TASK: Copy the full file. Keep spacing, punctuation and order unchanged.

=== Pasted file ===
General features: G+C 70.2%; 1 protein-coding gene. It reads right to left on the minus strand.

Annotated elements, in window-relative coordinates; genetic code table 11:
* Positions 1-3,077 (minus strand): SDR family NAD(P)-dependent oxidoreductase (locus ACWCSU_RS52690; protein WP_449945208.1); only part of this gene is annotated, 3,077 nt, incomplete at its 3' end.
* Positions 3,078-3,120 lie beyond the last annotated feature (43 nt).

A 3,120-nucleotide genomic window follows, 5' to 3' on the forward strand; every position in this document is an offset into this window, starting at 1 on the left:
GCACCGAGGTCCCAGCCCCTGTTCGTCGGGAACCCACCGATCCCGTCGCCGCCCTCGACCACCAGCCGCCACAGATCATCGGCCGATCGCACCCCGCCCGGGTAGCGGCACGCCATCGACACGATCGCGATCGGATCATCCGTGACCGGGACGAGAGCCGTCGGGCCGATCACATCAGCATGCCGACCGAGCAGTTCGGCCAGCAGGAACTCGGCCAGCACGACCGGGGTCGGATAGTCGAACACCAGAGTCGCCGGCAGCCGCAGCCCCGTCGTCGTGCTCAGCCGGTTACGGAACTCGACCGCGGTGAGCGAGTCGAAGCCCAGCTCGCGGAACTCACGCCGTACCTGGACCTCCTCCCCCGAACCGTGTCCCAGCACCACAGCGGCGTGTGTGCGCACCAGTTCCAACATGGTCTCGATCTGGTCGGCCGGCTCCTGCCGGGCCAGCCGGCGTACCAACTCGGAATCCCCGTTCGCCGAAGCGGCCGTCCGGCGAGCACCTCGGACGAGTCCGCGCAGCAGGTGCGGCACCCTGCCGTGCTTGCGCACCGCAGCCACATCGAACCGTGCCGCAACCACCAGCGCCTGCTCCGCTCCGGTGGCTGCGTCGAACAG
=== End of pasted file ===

General features: G+C 70.2%; 1 protein-coding gene. It reads right to left on the minus strand.

Annotated elements, in window-relative coordinates; genetic code table 11:
* Positions 1-3,077 (minus strand): SDR family NAD(P)-dependent oxidoreductase (locus ACWCSU_RS52690; protein WP_449945208.1); only part of this gene is annotated, 3,077 nt, incomplete at its 3' end.
* Positions 3,078-3,120 lie beyond the last annotated feature (43 nt).

A 3,120-nucleotide genomic window follows, 5' to 3' on the forward strand; every position in this document is an offset into this window, starting at 1 on the left:
GCACCGAGGTCCCAGCCCCTGTTCGTCGGGAACCCACCGATCCCGTCGCCGCCCTCGACCACCAGCCGCCACAGATCATCGGCCGATCGCACCCCGCCCGGGTAGCGGCACGCCATCGACACGATCGCGATCGGATCATCCGTGACCGGGACGAGAGCCGTCGGGCCGATCACATCAGCATGCCGACCGAGCAGTTCGGCCAGCAGGAACTCGGCCAGCACGACCGGGGTCGGATAGTCGAACACCAGAGTCGCCGGCAGCCGCAGCCCCGTCGTCGTGCTCAGCCGGTTACGGAACTCGACCGCGGTGAGCGAGTCGAAGCCCAGCTCGCGGAACTCACGCCGTACCTGGACCTCCTCCCCCGAACCGTGTCCCAGCACCACAGCGGCGTGTGTGCGCACCAGTTCCAACATGGTCTCGATCTGGTCGGCCGGCTCCTGCCGGGCCAGCCGGCGTACCAACTCGGAATCCCCGTTCGCCGAAGCGGCCGTCCGGCGAGCACCTCGGACGAGTCCGCGCAGCAGGTGCGGCACCCTGCCGTGCTTGCGCACCGCAGCCACATCGAACCGTGCCGCAACCACCAGCGCCTGCTCCGCTCCGGTGGCTGCGTCGAACAG